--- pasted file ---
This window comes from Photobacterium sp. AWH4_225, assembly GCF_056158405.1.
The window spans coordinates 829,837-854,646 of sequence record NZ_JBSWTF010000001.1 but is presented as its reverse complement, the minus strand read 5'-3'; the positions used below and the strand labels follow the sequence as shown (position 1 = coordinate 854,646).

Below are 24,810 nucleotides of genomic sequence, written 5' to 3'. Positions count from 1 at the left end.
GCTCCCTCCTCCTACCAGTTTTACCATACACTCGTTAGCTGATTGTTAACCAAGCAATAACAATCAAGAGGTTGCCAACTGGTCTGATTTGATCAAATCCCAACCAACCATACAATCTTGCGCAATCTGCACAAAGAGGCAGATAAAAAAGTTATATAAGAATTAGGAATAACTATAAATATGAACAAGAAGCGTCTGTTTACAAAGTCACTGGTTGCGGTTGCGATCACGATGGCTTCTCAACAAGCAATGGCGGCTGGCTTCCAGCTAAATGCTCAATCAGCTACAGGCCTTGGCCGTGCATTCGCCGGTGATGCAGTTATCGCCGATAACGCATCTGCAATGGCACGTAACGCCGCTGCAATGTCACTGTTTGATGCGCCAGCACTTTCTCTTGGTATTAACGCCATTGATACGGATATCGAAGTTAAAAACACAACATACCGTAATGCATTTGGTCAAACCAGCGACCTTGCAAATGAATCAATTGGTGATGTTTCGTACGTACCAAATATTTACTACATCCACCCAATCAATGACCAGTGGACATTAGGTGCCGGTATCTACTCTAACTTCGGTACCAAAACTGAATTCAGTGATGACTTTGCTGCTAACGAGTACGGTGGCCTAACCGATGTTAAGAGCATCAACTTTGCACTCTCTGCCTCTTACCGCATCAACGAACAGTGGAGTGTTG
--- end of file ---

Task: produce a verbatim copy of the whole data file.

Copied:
This window comes from Photobacterium sp. AWH4_225, assembly GCF_056158405.1.
The window spans coordinates 829,837-854,646 of sequence record NZ_JBSWTF010000001.1 but is presented as its reverse complement, the minus strand read 5'-3'; the positions used below and the strand labels follow the sequence as shown (position 1 = coordinate 854,646).

Below are 24,810 nucleotides of genomic sequence, written 5' to 3'. Positions count from 1 at the left end.
GCTCCCTCCTCCTACCAGTTTTACCATACACTCGTTAGCTGATTGTTAACCAAGCAATAACAATCAAGAGGTTGCCAACTGGTCTGATTTGATCAAATCCCAACCAACCATACAATCTTGCGCAATCTGCACAAAGAGGCAGATAAAAAAGTTATATAAGAATTAGGAATAACTATAAATATGAACAAGAAGCGTCTGTTTACAAAGTCACTGGTTGCGGTTGCGATCACGATGGCTTCTCAACAAGCAATGGCGGCTGGCTTCCAGCTAAATGCTCAATCAGCTACAGGCCTTGGCCGTGCATTCGCCGGTGATGCAGTTATCGCCGATAACGCATCTGCAATGGCACGTAACGCCGCTGCAATGTCACTGTTTGATGCGCCAGCACTTTCTCTTGGTATTAACGCCATTGATACGGATATCGAAGTTAAAAACACAACATACCGTAATGCATTTGGTCAAACCAGCGACCTTGCAAATGAATCAATTGGTGATGTTTCGTACGTACCAAATATTTACTACATCCACCCAATCAATGACCAGTGGACATTAGGTGCCGGTATCTACTCTAACTTCGGTACCAAAACTGAATTCAGTGATGACTTTGCTGCTAACGAGTACGGTGGCCTAACCGATGTTAAGAGCATCAACTTTGCACTCTCTGCCTCTTACCGCATCAACGAACAGTGGAGTGTTG